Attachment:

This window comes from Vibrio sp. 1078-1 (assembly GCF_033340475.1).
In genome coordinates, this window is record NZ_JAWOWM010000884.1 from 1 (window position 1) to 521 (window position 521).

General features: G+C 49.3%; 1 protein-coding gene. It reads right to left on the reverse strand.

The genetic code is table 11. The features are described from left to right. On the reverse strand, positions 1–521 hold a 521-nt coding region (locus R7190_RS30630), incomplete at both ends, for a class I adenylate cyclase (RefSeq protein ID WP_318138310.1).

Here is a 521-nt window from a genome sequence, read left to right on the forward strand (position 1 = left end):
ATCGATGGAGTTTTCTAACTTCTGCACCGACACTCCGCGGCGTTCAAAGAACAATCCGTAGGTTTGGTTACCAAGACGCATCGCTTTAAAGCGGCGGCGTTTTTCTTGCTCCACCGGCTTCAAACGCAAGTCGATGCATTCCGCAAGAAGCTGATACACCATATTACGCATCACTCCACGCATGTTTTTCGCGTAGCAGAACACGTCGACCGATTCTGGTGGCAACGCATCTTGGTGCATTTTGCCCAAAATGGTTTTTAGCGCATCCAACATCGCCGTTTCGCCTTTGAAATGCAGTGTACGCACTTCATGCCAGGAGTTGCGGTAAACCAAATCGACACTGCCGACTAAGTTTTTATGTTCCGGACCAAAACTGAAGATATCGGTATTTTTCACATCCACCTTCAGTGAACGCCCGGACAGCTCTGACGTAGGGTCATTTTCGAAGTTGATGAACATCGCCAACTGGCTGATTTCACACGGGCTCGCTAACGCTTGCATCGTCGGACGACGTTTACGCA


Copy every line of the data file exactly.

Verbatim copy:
This window comes from Vibrio sp. 1078-1 (assembly GCF_033340475.1).
In genome coordinates, this window is record NZ_JAWOWM010000884.1 from 1 (window position 1) to 521 (window position 521).

General features: G+C 49.3%; 1 protein-coding gene. It reads right to left on the reverse strand.

The genetic code is table 11. The features are described from left to right. On the reverse strand, positions 1–521 hold a 521-nt coding region (locus R7190_RS30630), incomplete at both ends, for a class I adenylate cyclase (RefSeq protein ID WP_318138310.1).

Here is a 521-nt window from a genome sequence, read left to right on the forward strand (position 1 = left end):
ATCGATGGAGTTTTCTAACTTCTGCACCGACACTCCGCGGCGTTCAAAGAACAATCCGTAGGTTTGGTTACCAAGACGCATCGCTTTAAAGCGGCGGCGTTTTTCTTGCTCCACCGGCTTCAAACGCAAGTCGATGCATTCCGCAAGAAGCTGATACACCATATTACGCATCACTCCACGCATGTTTTTCGCGTAGCAGAACACGTCGACCGATTCTGGTGGCAACGCATCTTGGTGCATTTTGCCCAAAATGGTTTTTAGCGCATCCAACATCGCCGTTTCGCCTTTGAAATGCAGTGTACGCACTTCATGCCAGGAGTTGCGGTAAACCAAATCGACACTGCCGACTAAGTTTTTATGTTCCGGACCAAAACTGAAGATATCGGTATTTTTCACATCCACCTTCAGTGAACGCCCGGACAGCTCTGACGTAGGGTCATTTTCGAAGTTGATGAACATCGCCAACTGGCTGATTTCACACGGGCTCGCTAACGCTTGCATCGTCGGACGACGTTTACGCA